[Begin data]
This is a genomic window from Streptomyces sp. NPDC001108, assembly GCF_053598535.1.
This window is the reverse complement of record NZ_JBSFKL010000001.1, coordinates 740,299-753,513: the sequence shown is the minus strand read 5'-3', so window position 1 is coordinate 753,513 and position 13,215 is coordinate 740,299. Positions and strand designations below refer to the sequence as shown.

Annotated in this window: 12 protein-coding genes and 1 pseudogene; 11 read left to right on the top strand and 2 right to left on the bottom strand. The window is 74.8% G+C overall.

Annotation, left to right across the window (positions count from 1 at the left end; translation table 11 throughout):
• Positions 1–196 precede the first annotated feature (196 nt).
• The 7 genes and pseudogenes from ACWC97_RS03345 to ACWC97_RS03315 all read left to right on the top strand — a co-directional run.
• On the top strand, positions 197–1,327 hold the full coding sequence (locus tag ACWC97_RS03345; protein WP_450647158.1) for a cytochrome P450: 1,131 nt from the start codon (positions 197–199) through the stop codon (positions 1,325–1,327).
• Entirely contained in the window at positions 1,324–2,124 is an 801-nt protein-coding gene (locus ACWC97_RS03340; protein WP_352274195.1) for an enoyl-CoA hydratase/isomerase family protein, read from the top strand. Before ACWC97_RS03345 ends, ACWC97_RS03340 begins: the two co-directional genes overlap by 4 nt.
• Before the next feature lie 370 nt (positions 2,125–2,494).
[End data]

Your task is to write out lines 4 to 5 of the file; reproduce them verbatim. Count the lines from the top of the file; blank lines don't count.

Annotation, left to right across the window (positions count from 1 at the left end; translation table 11 throughout):
• Positions 1–196 precede the first annotated feature (196 nt).